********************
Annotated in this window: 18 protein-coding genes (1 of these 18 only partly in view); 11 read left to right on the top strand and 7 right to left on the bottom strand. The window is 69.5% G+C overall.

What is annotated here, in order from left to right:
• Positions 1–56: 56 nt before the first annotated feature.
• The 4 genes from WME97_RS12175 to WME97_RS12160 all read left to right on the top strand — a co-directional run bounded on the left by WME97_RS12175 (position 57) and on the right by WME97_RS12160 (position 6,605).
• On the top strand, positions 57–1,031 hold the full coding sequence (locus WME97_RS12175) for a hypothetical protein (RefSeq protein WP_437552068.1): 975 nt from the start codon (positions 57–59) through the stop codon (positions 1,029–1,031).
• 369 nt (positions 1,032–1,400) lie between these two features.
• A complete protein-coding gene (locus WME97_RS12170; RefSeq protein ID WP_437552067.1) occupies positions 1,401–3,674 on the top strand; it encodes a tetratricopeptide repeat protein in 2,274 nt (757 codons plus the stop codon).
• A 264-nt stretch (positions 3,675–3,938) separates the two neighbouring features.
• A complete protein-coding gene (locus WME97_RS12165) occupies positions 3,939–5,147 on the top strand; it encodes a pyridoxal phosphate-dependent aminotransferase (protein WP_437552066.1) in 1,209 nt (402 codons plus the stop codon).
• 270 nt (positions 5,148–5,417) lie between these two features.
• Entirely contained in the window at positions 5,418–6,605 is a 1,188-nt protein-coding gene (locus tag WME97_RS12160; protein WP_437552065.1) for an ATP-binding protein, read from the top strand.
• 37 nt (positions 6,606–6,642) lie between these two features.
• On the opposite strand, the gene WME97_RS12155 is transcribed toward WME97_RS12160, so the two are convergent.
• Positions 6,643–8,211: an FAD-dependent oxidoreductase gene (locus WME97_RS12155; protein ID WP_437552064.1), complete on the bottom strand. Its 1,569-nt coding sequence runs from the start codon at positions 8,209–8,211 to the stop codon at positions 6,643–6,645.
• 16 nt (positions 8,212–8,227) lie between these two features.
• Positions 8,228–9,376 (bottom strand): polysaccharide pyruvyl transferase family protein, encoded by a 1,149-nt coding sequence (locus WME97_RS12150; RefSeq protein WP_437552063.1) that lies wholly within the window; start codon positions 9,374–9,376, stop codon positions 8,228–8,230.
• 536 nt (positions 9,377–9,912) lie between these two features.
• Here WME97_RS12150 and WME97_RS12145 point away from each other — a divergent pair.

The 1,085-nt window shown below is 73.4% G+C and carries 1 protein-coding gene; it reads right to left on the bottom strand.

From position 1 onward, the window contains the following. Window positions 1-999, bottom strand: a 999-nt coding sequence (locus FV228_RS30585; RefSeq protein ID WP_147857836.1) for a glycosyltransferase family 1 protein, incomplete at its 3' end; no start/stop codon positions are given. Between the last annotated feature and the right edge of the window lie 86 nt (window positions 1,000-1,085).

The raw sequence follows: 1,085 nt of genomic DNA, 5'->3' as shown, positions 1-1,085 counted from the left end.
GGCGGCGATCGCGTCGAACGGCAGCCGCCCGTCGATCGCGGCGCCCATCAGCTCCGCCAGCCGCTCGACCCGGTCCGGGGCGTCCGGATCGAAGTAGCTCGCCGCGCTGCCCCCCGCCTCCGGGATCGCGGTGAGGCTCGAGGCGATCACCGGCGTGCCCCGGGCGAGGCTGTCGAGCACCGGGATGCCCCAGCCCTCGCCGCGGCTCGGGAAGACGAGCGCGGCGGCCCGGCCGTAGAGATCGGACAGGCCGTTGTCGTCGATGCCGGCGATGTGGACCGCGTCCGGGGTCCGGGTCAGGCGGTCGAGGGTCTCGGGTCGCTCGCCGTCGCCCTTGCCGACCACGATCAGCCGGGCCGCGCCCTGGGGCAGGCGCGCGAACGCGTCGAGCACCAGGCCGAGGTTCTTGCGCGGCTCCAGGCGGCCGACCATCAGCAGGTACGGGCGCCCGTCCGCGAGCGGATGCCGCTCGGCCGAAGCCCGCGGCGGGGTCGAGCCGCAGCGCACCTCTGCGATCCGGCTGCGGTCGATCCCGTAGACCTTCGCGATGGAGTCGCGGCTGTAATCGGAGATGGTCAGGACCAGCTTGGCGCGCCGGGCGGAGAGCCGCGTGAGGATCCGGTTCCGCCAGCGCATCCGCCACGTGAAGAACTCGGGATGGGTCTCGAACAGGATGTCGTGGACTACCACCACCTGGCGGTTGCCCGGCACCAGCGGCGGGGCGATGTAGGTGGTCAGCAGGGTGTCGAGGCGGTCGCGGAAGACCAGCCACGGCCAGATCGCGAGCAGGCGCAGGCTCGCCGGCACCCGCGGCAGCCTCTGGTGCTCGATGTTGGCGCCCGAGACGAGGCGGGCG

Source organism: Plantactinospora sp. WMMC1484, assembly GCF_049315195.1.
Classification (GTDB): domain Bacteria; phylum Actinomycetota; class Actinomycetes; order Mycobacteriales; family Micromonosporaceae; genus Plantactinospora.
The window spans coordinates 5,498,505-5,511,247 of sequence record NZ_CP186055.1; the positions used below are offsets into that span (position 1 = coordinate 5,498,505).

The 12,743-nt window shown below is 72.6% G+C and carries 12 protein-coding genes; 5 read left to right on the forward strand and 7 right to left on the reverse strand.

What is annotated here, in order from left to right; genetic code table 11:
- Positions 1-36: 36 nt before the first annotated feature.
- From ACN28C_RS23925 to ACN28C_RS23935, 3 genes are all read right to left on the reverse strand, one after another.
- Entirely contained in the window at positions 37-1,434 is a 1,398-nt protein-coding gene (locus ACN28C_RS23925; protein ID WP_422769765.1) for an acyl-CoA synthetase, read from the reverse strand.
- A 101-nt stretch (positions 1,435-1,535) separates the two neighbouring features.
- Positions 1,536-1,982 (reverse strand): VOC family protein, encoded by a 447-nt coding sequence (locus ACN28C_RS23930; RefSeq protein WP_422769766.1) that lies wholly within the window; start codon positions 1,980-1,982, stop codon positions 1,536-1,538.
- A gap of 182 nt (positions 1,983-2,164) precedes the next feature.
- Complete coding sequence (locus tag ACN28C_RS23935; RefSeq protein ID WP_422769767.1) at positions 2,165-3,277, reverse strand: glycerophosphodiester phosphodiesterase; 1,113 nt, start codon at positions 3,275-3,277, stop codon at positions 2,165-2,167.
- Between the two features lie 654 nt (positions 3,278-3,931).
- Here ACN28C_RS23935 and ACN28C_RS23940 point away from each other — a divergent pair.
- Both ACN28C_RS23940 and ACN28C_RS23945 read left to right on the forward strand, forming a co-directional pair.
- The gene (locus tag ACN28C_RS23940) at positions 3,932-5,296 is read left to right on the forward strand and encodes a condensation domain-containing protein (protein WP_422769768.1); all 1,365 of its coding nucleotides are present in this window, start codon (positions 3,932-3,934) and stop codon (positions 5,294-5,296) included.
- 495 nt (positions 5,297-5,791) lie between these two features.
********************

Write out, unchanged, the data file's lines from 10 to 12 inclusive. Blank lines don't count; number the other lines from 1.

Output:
• 270 nt (positions 5,148–5,417) lie between these two features.
• Entirely contained in the window at positions 5,418–6,605 is a 1,188-nt protein-coding gene (locus tag WME97_RS12160; protein WP_437552065.1) for an ATP-binding protein, read from the top strand.
• 37 nt (positions 6,606–6,642) lie between these two features.